Olivier Temam, recognized for his Franco-Chinese collaboration.
Olivier Temam, responsable de l'action exploratoire ByMoore
Olivier Temam, Senior Research Scientist at Inria and leader of the ByMoore exploratory action, has been recognized twice (in 2010 and 2011) as part of the Chinese Academy of Sciences’ “International Talents Program”, for his cooperation with ICT (Institute of Computing Technology) in Beijing. And in February, his former PhD student, Zheng Li, himself received an award for research excellence for his PhD thesis. This prize is awarded by the Chinese government to Chinese students who have obtained their theses abroad, and there are about 500 recipients among the tens of thousands of Chinese PhD students (in all scientific disciplines) graduating abroad every year. Olivier Temam has recently established a joint team with ICT (YOUHUA) within the framework of the Franco-Chinese Lab for Computer Science, Automation and Applied Mathematics (LIAMA) after first setting up an INRIA associate team. Olivier talks us about the rationale and benefits of this collaboration.
Could you remind us of Moore’s law and the challenges researchers face in pushing its boundaries?
Moore’s law (by Gordon Moore, co-founder of Intel) is actually a prediction stating that the size of transistors can be halved approximately every 18 to 24 months. This reduction in the size of transistors offers two benefits: an increase in the number of transistors per unit of surface area and an increase in the (switching) speed of transistors. These two properties are, to a large extent, the reason for the performance increase of computers over the past 40 years.
This increase has also been considered to be one of the main drivers of economic growth for the last twenty years or so. However, since 2004, the sector has experienced a number of technology shocks, which have seriously called into question our ability to continue to improve the performance of processor architectures. First of all, constraints associated with power consumption and the dissipation of heat have greatly restricted the increase of processor speed (clock speed), forcing us to turn to multi-core architectures, where the improvement in performance stems from parallelism. Nevertheless, because of new, and ever more stringent, power constraints, even the multi-core option is now being challenged. This will force us to design heterogeneous multi-core architectures, i.e., combinations of cores and accelerators. Accelerators are specialized circuits which can each execute only a limited set of algorithms, unlike cores, but they can be far more efficient, energy-wise, than cores. In the future, there is a strong possibility that a lot of the computing heavy lifting will be done by such accelerators, for both general-purpose and embedded systems.
What are the key research issues you are working on with ICT ?
Initially, we attempted to answer the following question: while it is already difficult for the majority of programmers to create applications for multi-core architectures, what kind of environment could be designed to facilitate the programming of heterogeneous multi-core architectures, which are even more complex? The key point is that the non-expert end-user should not be exposed to the complexity of such architectures, while still being able to take advantage of their potential performance. We are working on a programming environment capable of reconciling these seemingly contradictory goals for accelerator-based architectures.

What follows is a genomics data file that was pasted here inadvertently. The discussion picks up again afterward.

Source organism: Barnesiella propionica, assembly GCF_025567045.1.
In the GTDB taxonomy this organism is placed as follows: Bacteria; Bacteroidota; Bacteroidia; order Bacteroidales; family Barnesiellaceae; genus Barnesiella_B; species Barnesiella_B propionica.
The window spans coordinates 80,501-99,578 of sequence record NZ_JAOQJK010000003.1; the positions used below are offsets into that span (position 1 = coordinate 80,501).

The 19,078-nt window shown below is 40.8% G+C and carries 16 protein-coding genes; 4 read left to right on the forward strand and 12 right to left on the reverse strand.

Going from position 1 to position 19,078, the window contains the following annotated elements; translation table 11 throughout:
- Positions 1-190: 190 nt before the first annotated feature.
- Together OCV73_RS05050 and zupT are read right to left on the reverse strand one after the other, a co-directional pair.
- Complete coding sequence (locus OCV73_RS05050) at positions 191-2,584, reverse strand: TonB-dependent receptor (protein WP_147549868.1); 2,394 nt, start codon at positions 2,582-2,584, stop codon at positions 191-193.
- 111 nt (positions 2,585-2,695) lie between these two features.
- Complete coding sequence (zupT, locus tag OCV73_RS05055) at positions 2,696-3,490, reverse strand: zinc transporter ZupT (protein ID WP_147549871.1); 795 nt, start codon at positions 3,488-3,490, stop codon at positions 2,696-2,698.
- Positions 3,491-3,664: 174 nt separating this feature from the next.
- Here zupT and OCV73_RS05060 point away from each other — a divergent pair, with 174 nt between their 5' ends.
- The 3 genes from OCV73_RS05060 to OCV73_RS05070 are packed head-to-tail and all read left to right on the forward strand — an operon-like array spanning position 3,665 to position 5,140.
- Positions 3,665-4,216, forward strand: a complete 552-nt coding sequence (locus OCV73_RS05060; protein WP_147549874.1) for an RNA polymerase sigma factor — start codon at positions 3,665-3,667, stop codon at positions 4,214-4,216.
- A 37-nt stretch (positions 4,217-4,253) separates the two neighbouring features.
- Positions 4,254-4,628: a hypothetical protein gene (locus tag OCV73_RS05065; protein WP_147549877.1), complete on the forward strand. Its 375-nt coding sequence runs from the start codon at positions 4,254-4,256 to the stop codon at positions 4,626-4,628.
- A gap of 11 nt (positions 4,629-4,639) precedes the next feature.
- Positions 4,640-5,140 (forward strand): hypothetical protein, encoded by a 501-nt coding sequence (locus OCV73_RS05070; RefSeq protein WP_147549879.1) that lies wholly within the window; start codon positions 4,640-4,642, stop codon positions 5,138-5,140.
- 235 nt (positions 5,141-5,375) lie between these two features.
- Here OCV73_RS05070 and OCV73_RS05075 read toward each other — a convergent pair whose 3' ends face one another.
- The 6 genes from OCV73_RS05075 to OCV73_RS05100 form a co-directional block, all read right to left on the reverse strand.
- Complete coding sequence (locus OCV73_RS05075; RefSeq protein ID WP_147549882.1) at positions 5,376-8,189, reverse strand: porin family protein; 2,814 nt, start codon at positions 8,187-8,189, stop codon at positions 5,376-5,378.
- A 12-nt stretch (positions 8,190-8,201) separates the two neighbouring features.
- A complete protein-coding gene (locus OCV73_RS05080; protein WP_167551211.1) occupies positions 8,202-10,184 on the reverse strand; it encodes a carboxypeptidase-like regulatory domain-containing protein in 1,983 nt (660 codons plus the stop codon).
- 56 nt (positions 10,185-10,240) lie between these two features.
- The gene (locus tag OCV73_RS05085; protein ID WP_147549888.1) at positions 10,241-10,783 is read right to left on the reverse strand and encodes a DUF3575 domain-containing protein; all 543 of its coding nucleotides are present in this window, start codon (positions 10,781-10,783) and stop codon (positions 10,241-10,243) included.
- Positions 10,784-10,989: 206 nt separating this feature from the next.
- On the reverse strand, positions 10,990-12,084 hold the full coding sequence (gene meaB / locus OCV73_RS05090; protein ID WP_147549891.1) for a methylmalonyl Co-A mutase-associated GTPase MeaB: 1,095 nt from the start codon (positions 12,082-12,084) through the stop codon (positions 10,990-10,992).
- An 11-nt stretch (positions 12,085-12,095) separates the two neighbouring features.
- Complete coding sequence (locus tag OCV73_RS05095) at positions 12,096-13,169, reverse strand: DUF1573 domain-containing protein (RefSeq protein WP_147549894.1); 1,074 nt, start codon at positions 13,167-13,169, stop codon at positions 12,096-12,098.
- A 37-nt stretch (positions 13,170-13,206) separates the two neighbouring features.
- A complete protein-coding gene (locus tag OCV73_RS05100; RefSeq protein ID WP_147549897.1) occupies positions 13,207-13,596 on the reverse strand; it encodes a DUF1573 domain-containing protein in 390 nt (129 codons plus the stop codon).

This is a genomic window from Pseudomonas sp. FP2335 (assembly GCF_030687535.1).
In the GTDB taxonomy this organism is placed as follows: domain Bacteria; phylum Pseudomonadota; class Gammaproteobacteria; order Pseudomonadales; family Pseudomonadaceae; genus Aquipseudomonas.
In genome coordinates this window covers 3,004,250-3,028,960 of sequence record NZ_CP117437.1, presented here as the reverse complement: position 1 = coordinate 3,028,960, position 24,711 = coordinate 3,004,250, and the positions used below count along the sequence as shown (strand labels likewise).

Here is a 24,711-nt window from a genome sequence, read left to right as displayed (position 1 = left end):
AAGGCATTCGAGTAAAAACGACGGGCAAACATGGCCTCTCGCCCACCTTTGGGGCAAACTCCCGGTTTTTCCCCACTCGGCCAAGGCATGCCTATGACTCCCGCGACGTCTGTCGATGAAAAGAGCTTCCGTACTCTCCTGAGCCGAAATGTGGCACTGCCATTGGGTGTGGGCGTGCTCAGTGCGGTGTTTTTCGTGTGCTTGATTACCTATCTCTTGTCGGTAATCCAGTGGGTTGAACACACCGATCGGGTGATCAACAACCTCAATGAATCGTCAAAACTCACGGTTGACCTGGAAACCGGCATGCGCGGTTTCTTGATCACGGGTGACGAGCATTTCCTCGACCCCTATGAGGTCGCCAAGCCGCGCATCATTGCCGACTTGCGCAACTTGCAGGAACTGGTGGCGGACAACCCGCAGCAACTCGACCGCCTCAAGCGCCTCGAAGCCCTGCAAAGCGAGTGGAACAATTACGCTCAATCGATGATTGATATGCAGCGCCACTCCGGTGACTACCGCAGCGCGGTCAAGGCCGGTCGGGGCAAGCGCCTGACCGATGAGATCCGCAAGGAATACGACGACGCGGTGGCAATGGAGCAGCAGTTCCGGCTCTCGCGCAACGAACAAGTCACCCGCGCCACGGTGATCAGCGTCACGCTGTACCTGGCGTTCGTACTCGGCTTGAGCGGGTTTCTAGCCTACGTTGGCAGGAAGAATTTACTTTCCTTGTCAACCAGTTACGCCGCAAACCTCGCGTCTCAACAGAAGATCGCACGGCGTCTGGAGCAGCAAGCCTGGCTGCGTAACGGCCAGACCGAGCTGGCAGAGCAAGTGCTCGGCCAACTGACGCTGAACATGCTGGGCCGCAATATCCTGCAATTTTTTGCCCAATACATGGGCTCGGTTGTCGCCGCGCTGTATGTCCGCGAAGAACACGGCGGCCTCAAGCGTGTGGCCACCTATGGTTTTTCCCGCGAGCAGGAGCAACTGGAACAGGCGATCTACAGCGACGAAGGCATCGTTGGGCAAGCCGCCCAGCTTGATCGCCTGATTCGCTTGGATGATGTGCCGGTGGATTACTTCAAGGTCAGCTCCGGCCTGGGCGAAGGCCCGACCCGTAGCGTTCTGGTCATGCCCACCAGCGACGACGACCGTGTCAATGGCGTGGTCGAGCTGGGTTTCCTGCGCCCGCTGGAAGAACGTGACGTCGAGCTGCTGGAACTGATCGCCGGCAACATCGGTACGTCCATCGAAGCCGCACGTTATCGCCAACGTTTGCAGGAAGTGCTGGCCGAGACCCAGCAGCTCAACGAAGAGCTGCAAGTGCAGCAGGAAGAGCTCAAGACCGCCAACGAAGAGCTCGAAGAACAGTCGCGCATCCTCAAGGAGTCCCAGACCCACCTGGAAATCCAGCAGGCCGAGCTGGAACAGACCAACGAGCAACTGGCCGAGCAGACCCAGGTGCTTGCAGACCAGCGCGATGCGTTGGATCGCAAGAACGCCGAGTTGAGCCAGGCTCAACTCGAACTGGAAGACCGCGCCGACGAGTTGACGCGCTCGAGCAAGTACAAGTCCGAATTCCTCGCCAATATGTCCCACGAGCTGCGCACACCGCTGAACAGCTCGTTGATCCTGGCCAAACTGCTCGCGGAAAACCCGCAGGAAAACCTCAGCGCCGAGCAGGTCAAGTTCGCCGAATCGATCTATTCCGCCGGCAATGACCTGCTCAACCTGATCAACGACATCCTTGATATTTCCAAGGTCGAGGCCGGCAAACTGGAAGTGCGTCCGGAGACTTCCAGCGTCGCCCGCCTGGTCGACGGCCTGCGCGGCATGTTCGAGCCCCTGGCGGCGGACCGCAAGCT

At the same time, we also attempted to answer the following question: what kind of accelerators should we be designing? The main difficulty is to resolve the tension between the custom nature of accelerators and their utilization in architectures meant to tackle a broad range of applications. For this reason, we are developing a special form of reconfigurable architectures, more energy efficient and easier to program than current FPGAs thanks to their coarse granularity and their specific control circuit. This work is conducted in partnership with ICT, as well as the École Polytechnique Fédérale de Lausanne (EPFL) and the joint NTU (Singapore)-Rice (US) laboratory.
Why choose China as a partner for these topics?
Inria usually tries to partner with the leading academic and industrial players of each domain. In the domain of architectures and compilation, Inria’s teams work with many American and European universities as well as with large industrial groups (Intel, ARM and STMicroelectronics, etc.). ICT is not only China’s most advanced academic institution in the field of architecture and compilation, but it has also founded the company Loongson Technologies, which many consider as a future major player in the domain of computing architectures. The position of ICT/Loongson as an emerging academic and industrial player makes them more open to both external partnerships and new approaches (such as the introduction of accelerators) than more established organizations. Therefore, there is a real opportunity, right now, to establish a special relationship with what will certainly become a major player in the domain over the coming years.